As can be seen from the above description of the preferred embodiment of the invention, this invention provides new possibilities and significant advantages over the known talking toys. This is accounted by the fact that the choice of a sound message for reproduction by the toy is determined by permanent factors that reflect character features as well as by the type of the user interaction, by surrounding conditions, by time of the day, and also by a random factor. As a result, the same type of toy activation causes playback of different messages. The toy behavior becomes more natural and versatile, it increases the development and entertainment significance of the toy for the child.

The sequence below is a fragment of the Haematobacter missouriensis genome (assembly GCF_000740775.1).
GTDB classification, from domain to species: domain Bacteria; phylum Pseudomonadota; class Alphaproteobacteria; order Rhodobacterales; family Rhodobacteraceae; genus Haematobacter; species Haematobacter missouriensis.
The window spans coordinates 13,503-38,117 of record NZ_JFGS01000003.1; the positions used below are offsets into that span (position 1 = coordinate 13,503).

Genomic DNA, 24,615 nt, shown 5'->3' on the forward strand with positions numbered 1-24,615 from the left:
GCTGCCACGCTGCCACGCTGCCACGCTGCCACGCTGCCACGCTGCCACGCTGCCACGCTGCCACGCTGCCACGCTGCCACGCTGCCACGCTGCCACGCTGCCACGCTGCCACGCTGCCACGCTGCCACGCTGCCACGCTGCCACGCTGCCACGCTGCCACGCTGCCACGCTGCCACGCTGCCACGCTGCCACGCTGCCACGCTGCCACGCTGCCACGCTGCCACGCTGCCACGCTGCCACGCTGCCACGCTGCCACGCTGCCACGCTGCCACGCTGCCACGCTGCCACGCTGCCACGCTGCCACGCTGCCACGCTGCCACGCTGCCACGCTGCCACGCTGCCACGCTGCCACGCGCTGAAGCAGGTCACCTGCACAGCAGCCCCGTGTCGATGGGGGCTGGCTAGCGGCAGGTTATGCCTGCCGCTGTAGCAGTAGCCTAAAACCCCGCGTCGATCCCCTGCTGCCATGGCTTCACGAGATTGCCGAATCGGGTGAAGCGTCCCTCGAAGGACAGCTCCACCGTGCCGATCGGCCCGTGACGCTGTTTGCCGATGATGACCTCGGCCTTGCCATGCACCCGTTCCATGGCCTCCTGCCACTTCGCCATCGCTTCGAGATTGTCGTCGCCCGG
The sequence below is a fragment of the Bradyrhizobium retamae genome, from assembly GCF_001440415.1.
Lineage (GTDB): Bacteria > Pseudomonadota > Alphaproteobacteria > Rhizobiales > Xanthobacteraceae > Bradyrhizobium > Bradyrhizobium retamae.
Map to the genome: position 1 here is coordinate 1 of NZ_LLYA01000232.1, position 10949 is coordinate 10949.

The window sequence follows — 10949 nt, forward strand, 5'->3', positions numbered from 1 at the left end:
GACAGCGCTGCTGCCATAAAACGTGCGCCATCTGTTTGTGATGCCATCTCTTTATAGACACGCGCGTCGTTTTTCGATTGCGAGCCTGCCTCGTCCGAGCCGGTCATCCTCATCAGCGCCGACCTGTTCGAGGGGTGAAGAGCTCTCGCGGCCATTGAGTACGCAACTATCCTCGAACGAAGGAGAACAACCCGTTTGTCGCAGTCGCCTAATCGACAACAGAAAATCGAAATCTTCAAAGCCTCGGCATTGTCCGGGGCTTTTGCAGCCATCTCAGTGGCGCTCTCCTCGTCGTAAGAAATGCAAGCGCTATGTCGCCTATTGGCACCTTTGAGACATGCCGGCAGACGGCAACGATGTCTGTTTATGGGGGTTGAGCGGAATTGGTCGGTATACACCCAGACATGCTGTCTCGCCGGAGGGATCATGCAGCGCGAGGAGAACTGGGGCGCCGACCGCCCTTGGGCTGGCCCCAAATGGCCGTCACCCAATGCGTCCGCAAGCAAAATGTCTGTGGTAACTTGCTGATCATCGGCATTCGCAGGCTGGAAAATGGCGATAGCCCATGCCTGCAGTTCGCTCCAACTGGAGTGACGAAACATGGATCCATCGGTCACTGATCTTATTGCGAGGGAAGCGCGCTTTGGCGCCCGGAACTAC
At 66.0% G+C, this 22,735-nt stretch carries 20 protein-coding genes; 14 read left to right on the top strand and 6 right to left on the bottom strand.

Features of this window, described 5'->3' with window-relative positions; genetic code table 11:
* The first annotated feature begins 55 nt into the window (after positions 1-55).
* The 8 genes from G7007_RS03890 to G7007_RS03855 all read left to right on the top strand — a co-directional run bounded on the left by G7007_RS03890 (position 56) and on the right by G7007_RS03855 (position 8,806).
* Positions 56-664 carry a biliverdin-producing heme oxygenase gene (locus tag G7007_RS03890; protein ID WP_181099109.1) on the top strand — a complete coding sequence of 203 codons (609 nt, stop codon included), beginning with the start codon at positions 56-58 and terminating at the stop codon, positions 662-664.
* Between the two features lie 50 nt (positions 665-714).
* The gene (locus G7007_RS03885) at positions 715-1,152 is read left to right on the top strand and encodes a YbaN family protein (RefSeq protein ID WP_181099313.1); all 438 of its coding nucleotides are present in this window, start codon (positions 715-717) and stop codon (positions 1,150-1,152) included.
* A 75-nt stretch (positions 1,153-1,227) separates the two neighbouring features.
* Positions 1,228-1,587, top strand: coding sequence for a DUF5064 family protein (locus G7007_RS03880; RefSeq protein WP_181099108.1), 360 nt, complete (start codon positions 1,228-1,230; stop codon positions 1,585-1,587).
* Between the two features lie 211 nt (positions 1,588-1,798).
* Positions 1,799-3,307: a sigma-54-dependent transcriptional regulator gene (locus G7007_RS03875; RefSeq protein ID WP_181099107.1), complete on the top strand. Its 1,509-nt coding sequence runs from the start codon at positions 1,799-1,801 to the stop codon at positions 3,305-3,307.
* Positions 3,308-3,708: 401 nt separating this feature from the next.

The present invention makes it possible to quickly change toy's personality. To do so it is enough to change the position of switches in mode selection circuit 28. It is possible to manufacture several toy modifications with the same message memory 24 and with different sets of switches in mode selection circuit 28. These toys will reproduce sound messages of the same set, but some of them will tend to say phrases that are more gloomy and sad, while others will be more optimistic. It is also possible to provide user with a capacity to change toy's personality by shifting keys in mode selection circuit 28. Then a parent would be able to put a doll in a melancholic mood to prevent a naughty daughter from playing with it, and to resume the doll's playful mood, if the child is not misbehaving.
The ability to change toys' personalities can prove to be very useful for toy manufacturers and retailers as many of consumers would want to have, for example, several teddy bears with different personalities. Besides, same electronic blocks can be used in different toys. Such unification allows to cut product costs.